It’s a fight to the Friday
Bookings closed: Banners come down across city. State hits back with mass arrests. Exhibitors wait and watch, reports Sayli Udas Mankikar.mumbai Updated: Feb 11, 2010 01:20 IST
He had taken a stand and stood by it. That could have been forgiven.
He had spoken up in favour of Pakistanis and ‘outsiders’. Even that could have been forgiven.
Saturday’s edition of Saamna indicated as much, saying it would not oppose the February 12 release of Khan’s film — My Name Is Khan — “as it had no interest in being the only party in Mumbai to fight this patriotic battle”.
Two days later, over 1,600 Shiv Sainiks have been arrested, many of them held for ripping up posters and attacking theatres selling advance tickets for Khan’s film.
So what changed?
After all, if Khan had spoken his mind, so had the Sena.
Days after Bollywood superstar Shah Rukh Khan said Pakistani players should have been included in the Indian Premier League teams — and that Mumbai belonged to all Indians and not just the Marathi manoos — the Sena had lashed out, via party mouthpiece Saamna.
Khan should remember that his home is in Mumbai, the editorial threatened. The next day, the party called him a traitor and ordered him to pack his bags and move to Pakistan.
By the time the actor returned on Saturday from his promotional tour in London, the score was even and the Sena was in a forgiving mood.
All Shah Rukh Khan needed to do was follow the Bollywood tradition and set course for Matoshree.
Instead, he refused to bow, instead giving a series of interviews on national television — repeating the very statements that had caused all the upset and repeating his stand that he believed he had nothing to apologise for.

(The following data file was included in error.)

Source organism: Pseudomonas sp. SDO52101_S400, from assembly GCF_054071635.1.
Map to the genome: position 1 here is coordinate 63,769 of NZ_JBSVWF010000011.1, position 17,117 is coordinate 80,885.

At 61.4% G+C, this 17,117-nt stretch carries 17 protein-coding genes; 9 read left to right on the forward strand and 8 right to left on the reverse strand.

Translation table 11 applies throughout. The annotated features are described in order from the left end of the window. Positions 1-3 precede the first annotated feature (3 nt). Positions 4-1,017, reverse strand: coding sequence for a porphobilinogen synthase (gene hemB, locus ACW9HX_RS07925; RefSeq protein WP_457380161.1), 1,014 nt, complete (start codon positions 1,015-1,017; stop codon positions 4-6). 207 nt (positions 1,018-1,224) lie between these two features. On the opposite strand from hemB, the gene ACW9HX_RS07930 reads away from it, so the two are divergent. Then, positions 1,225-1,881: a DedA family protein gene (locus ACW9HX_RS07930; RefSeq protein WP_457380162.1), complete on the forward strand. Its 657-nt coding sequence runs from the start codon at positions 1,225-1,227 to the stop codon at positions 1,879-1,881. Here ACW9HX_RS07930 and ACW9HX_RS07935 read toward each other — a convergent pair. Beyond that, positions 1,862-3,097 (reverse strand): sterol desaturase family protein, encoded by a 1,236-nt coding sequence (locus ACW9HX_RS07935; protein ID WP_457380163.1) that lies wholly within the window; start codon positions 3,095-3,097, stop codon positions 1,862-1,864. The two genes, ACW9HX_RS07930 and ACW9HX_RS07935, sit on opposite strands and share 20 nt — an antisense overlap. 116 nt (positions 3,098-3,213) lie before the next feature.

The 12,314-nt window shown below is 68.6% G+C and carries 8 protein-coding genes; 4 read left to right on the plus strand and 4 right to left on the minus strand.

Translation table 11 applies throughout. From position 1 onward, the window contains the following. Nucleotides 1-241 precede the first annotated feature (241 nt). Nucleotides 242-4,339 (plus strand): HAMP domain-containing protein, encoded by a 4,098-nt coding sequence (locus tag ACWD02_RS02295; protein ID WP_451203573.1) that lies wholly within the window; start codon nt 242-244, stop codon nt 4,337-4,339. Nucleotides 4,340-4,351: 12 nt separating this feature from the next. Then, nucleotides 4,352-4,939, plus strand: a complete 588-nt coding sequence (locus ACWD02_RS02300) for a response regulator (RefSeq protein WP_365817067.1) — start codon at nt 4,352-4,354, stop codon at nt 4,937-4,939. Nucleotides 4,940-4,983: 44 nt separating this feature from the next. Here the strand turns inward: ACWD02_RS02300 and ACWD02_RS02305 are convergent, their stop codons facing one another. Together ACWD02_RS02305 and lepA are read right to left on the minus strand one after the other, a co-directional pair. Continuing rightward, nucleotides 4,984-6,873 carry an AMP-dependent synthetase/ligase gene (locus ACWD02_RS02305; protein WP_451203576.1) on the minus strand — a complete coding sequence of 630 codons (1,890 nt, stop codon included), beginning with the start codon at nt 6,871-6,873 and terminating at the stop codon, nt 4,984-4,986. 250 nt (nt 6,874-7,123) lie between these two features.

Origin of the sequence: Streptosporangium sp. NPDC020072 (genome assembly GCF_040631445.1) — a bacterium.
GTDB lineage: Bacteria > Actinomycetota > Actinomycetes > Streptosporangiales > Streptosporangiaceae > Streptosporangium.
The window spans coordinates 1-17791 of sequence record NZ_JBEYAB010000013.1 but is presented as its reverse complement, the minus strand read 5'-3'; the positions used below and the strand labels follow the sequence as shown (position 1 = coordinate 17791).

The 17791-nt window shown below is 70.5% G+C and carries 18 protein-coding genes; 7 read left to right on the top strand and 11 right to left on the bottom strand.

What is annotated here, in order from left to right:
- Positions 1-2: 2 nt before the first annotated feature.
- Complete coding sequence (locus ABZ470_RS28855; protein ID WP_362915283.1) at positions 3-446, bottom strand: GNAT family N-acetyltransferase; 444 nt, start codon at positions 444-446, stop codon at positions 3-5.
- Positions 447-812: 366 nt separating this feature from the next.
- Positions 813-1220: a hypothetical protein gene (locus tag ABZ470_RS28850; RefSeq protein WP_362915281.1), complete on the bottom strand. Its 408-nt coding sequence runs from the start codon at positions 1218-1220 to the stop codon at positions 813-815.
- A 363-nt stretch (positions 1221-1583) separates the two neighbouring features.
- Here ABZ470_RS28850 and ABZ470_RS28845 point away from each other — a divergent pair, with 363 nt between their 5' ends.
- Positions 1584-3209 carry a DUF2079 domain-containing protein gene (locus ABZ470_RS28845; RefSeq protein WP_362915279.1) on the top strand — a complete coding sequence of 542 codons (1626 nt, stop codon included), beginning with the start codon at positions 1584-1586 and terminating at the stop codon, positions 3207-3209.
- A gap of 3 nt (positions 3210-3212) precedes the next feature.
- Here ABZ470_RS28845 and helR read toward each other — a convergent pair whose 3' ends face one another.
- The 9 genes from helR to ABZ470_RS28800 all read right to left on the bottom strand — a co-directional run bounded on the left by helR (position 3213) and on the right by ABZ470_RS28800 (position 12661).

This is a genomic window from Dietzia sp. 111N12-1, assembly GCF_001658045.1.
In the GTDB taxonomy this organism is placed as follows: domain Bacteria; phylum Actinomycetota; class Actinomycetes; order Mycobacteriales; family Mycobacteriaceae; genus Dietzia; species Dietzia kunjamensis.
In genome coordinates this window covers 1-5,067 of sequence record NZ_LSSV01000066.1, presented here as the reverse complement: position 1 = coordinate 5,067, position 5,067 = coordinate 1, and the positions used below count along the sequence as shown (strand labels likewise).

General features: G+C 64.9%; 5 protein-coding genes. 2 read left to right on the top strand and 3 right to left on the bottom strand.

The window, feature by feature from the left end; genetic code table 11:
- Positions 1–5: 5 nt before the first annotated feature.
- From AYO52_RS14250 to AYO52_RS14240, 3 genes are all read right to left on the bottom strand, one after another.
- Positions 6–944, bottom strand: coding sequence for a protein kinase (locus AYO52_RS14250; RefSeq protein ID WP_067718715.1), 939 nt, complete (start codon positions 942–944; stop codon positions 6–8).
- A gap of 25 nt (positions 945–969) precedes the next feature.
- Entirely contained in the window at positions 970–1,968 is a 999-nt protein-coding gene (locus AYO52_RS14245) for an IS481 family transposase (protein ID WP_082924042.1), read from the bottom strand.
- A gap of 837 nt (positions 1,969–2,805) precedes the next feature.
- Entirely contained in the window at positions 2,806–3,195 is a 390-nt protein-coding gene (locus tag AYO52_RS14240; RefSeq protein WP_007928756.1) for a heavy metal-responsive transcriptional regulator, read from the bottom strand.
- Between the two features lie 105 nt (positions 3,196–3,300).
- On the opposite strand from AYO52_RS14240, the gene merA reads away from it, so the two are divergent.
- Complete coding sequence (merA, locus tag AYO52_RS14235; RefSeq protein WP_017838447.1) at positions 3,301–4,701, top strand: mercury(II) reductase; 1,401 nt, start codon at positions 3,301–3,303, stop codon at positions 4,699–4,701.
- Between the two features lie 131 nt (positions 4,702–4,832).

“I very very clearly want to say that there is no reason to apologise and it’s just a big fuss,” Khan said in an interview with CNN-IBN Editor-in-Chief Rajdeep Sardesai.
This was too much for the one-time First Family of Mumbai.
“Its simple. Shah Rukh has annoyed them [the Thackerays] by going about on different television channels,” Sena leader Ravindra Waikar said on Wednesday. “We wanted Shah Rukh to meet Balasaheb and explain his stand personally.”
The Sena had already lost face on Friday, when Congress general secretary Rahul Gandhi — who had also said, during a rally in Bihar, that Mumbai belonged to all Indians — ignored veiled threats from the Sena and discarded his helicopter and his itinerary to storm Sena bastion Dadar on a local train.
As whispers grew of the growing powerlessness of the original Mee Marathi party, Union Agriculture Minister and Nationalist Congress Party chief Sharad Pawar gave the party a much needed morale boost by visiting Matoshree — the Thackeray residence in Bandra — and asking permission for Australian cricketers to play in the city.
The Sena had called for a ban on Aussie players following the attacks on Indians Down Under.
Meanwhile, My Name Is Khan director-producer Karan Johar marched off to the chief minister, Home minister and police commissioner on Tuesday to confirm that they would control the Sena.
This was an even worse blow to the party because, just last October, Johar had scurried off to Sena rebel and archrival Raj Thackeray to apologise for referring to Mumbai as Bombay in a song featured in his film Wake Up Sid.
Following Pawar’s encouraging visit — significant because his NCP holds the Home portfolio (in charge of law and order) in the Congress-NCP state government — the Sena has now taken to the streets.
Despite the arrests, and police teams posted outside 63 theatres across the city, Sena leaders like Manohar Joshi have now said they will not let the movie run till Khan apologises.
“We are Shiv Sainiks,” Waikar declared. “We are ready to go to jail for our beliefs.”